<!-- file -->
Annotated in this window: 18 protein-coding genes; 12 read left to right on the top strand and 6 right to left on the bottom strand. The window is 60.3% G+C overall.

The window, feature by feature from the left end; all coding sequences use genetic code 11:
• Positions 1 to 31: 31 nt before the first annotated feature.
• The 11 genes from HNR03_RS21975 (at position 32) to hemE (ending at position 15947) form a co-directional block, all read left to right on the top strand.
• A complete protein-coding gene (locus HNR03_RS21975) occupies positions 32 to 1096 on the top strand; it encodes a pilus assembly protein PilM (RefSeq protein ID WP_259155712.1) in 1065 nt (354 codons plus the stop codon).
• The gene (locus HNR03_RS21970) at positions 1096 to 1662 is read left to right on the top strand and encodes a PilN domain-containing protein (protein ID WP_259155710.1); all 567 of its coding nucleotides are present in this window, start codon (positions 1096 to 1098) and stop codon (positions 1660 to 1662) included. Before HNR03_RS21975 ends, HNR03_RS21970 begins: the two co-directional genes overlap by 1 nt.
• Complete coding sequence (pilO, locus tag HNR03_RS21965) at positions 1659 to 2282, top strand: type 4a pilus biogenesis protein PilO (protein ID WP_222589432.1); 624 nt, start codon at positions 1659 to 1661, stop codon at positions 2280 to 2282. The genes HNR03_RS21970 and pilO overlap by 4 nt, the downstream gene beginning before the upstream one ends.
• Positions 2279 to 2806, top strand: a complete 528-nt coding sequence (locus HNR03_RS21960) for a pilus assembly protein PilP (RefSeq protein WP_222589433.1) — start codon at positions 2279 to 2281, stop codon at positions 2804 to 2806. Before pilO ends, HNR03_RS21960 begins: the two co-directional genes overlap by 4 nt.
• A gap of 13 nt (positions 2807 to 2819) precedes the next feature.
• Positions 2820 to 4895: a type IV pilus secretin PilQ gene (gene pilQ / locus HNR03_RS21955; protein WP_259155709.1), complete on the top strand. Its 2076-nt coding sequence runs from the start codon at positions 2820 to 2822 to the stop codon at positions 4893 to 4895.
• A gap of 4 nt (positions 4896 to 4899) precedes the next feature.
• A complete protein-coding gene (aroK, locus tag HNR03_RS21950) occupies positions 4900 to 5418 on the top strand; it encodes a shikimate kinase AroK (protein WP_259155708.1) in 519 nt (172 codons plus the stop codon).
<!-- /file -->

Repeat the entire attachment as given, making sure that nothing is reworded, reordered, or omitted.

Annotated in this window: 18 protein-coding genes; 12 read left to right on the top strand and 6 right to left on the bottom strand. The window is 60.3% G+C overall.

The window, feature by feature from the left end; all coding sequences use genetic code 11:
• Positions 1 to 31: 31 nt before the first annotated feature.
• The 11 genes from HNR03_RS21975 (at position 32) to hemE (ending at position 15947) form a co-directional block, all read left to right on the top strand.
• A complete protein-coding gene (locus HNR03_RS21975) occupies positions 32 to 1096 on the top strand; it encodes a pilus assembly protein PilM (RefSeq protein ID WP_259155712.1) in 1065 nt (354 codons plus the stop codon).
• The gene (locus HNR03_RS21970) at positions 1096 to 1662 is read left to right on the top strand and encodes a PilN domain-containing protein (protein ID WP_259155710.1); all 567 of its coding nucleotides are present in this window, start codon (positions 1096 to 1098) and stop codon (positions 1660 to 1662) included. Before HNR03_RS21975 ends, HNR03_RS21970 begins: the two co-directional genes overlap by 1 nt.
• Complete coding sequence (pilO, locus tag HNR03_RS21965) at positions 1659 to 2282, top strand: type 4a pilus biogenesis protein PilO (protein ID WP_222589432.1); 624 nt, start codon at positions 1659 to 1661, stop codon at positions 2280 to 2282. The genes HNR03_RS21970 and pilO overlap by 4 nt, the downstream gene beginning before the upstream one ends.
• Positions 2279 to 2806, top strand: a complete 528-nt coding sequence (locus HNR03_RS21960) for a pilus assembly protein PilP (RefSeq protein WP_222589433.1) — start codon at positions 2279 to 2281, stop codon at positions 2804 to 2806. Before pilO ends, HNR03_RS21960 begins: the two co-directional genes overlap by 4 nt.
• A gap of 13 nt (positions 2807 to 2819) precedes the next feature.
• Positions 2820 to 4895: a type IV pilus secretin PilQ gene (gene pilQ / locus HNR03_RS21955; protein WP_259155709.1), complete on the top strand. Its 2076-nt coding sequence runs from the start codon at positions 2820 to 2822 to the stop codon at positions 4893 to 4895.
• A gap of 4 nt (positions 4896 to 4899) precedes the next feature.
• A complete protein-coding gene (aroK, locus tag HNR03_RS21950) occupies positions 4900 to 5418 on the top strand; it encodes a shikimate kinase AroK (protein WP_259155708.1) in 519 nt (172 codons plus the stop codon).